You have spent considerable time collecting valuable work experience since college and even more time reflecting back on this experience as you prepare to apply to business school, possibly even making notes or an outline on how you plan to ideally relate your story to the admissions committees.
Now that the essay questions have been released, your stomach sinks as you see your target school has put a 250 character limit on describing your post MBA goals, or a 400 word limit on explaining why you want to go to their school. Worse yet, your aspirations for Harvard Business School begin to wane as you see their one essay this year has no posted word limit —is this a trick?
Word limits on essays have always been the bane of applicants everywhere, but it is important to remember the purpose of the word limits before diving in. The word limit is not there to try and catch someone going over the count by a sentence or two, and although the admissions committees want to get to know you through the application as thoroughly as possible, years of reading essays has demonstrated a need for them to put some kind of guideline out there lest they receive novellas from hopeful applicants who do not know the meaning of the word restraint. So what does a word limit really mean? It means you now have a guideline straight from the committee itself in which to govern the amount of information you give them. And in doing so, you are communicating more than just the story on the page. If you leave it short, they will see you as possibly not having enough to say and therefore in need of another year or two of experience. If you go too long, they may view you as someone who is lacking in communication skills or worse yet, has poor judgment or thinks rules do not apply to them. So you see how the subtext can be just as important as the text itself.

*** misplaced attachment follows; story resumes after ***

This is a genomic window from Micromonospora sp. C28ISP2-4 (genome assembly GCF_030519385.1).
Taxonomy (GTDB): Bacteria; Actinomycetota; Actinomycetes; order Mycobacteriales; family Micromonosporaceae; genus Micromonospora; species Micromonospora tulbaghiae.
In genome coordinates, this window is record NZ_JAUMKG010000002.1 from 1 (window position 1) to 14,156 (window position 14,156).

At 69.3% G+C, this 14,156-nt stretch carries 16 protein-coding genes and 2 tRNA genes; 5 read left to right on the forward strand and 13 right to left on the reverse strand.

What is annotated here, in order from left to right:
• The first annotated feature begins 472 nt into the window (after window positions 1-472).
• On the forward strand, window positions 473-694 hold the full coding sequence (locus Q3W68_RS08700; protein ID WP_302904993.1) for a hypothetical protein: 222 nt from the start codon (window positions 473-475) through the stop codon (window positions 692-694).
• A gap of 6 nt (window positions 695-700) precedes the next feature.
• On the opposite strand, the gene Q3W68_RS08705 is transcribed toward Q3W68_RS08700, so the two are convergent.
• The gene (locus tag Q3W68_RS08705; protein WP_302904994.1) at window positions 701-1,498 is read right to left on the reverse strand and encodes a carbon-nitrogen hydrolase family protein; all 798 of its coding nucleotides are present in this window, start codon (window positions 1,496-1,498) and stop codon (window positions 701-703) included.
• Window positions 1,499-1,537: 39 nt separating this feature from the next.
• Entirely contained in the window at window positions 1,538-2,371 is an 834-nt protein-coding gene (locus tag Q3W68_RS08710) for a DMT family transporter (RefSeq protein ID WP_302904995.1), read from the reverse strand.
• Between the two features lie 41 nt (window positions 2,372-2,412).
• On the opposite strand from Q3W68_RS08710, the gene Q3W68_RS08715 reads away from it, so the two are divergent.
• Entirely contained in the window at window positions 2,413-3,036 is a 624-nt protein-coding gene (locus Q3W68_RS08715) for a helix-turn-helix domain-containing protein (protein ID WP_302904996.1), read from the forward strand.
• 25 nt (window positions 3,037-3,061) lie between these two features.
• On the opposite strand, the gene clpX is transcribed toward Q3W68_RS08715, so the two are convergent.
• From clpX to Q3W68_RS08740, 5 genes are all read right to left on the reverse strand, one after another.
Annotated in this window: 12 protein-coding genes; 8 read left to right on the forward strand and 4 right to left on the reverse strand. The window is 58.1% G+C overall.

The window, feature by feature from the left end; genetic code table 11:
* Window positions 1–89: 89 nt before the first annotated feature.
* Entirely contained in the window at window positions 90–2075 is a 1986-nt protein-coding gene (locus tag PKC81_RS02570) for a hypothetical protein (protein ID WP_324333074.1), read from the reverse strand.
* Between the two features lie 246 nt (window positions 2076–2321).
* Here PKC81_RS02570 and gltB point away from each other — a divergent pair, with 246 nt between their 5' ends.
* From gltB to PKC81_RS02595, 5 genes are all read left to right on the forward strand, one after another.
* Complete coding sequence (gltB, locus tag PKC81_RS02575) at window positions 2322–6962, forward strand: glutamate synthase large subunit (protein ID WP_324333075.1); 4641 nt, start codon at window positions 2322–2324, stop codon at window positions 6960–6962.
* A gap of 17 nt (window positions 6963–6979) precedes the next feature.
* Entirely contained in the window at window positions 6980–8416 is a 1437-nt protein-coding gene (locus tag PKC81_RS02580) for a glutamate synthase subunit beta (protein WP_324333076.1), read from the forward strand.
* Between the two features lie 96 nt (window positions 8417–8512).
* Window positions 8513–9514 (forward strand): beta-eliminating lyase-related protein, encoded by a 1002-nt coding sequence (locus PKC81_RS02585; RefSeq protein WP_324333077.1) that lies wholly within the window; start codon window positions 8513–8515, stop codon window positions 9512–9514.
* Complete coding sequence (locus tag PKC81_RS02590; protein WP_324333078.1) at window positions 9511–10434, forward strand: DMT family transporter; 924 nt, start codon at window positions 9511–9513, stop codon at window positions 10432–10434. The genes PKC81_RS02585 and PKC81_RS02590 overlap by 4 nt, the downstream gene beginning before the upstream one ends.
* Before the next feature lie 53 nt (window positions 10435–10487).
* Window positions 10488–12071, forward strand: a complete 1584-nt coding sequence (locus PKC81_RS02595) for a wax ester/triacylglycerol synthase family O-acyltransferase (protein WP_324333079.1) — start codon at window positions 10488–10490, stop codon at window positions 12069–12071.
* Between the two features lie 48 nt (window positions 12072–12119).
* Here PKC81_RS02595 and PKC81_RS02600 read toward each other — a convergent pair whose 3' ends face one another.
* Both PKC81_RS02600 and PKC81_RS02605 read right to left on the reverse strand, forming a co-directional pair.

So what do you do if you simply can’t seem to cram your story into the required word limit? One method is to take advantage of the “optional essay,” where many schools give you a bit of extra space to communicate something you wish they had asked you about or something you feel is pertinent to their decision on your admission that you just couldn’t fit into the main essays.
And about that Harvard essay…remember that HBS has a long history of challenging applicants both in the classroom and in the admissions process. Their stingy word limits are notorious, so to have no restriction on this year’s essay at first blush may seem out of character. Keeping their history in mind, however, an applicant would fare well to continue the tradition of economy on the application and try to limit the essay to one typed page, or under 1000 words in my view (which is roughly the number of words they have allowed in the past under the multiple essay system). What you should write about in that one page is an entirely different topic.
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Scott Bryant has over 25 years of professional post undergraduate experience in the entertainment industry as well as on Wall Street with Goldman Sachs. He served on the admissions committee at the Fuqua School of Business where he received his MBA and now works part time in retirement for a top tier business school. He has been consulting with Veritas Prep clients for the past six admissions seasons.